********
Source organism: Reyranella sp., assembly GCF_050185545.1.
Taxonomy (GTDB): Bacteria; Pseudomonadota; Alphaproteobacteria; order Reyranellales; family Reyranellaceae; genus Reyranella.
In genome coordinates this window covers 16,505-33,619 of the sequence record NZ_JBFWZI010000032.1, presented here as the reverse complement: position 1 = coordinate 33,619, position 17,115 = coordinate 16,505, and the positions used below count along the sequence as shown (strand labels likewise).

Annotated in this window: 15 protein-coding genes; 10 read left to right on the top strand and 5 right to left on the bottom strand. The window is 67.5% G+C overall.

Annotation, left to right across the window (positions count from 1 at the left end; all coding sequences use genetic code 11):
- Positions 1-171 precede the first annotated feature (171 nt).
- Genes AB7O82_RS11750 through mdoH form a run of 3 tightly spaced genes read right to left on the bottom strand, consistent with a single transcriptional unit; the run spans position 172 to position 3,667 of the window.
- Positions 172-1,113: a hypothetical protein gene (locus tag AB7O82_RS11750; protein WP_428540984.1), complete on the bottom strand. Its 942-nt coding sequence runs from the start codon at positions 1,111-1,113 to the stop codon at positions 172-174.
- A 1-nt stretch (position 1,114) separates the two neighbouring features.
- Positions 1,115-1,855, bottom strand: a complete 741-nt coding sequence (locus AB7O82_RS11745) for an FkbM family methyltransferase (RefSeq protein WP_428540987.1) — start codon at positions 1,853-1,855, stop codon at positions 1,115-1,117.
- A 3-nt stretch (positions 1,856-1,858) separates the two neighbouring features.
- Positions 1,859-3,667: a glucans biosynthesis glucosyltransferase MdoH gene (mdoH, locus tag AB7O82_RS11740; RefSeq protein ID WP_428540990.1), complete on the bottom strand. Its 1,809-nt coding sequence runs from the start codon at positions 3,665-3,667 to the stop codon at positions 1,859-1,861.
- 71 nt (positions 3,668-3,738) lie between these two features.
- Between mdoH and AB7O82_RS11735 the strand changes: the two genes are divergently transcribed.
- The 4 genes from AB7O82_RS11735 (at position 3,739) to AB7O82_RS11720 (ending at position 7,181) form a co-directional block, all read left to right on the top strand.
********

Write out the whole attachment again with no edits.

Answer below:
Source organism: Reyranella sp., assembly GCF_050185545.1.
Taxonomy (GTDB): Bacteria; Pseudomonadota; Alphaproteobacteria; order Reyranellales; family Reyranellaceae; genus Reyranella.
In genome coordinates this window covers 16,505-33,619 of the sequence record NZ_JBFWZI010000032.1, presented here as the reverse complement: position 1 = coordinate 33,619, position 17,115 = coordinate 16,505, and the positions used below count along the sequence as shown (strand labels likewise).

Annotated in this window: 15 protein-coding genes; 10 read left to right on the top strand and 5 right to left on the bottom strand. The window is 67.5% G+C overall.

Annotation, left to right across the window (positions count from 1 at the left end; all coding sequences use genetic code 11):
- Positions 1-171 precede the first annotated feature (171 nt).
- Genes AB7O82_RS11750 through mdoH form a run of 3 tightly spaced genes read right to left on the bottom strand, consistent with a single transcriptional unit; the run spans position 172 to position 3,667 of the window.
- Positions 172-1,113: a hypothetical protein gene (locus tag AB7O82_RS11750; protein WP_428540984.1), complete on the bottom strand. Its 942-nt coding sequence runs from the start codon at positions 1,111-1,113 to the stop codon at positions 172-174.
- A 1-nt stretch (position 1,114) separates the two neighbouring features.
- Positions 1,115-1,855, bottom strand: a complete 741-nt coding sequence (locus AB7O82_RS11745) for an FkbM family methyltransferase (RefSeq protein WP_428540987.1) — start codon at positions 1,853-1,855, stop codon at positions 1,115-1,117.
- A 3-nt stretch (positions 1,856-1,858) separates the two neighbouring features.
- Positions 1,859-3,667: a glucans biosynthesis glucosyltransferase MdoH gene (mdoH, locus tag AB7O82_RS11740; RefSeq protein ID WP_428540990.1), complete on the bottom strand. Its 1,809-nt coding sequence runs from the start codon at positions 3,665-3,667 to the stop codon at positions 1,859-1,861.
- 71 nt (positions 3,668-3,738) lie between these two features.
- Between mdoH and AB7O82_RS11735 the strand changes: the two genes are divergently transcribed.
- The 4 genes from AB7O82_RS11735 (at position 3,739) to AB7O82_RS11720 (ending at position 7,181) form a co-directional block, all read left to right on the top strand.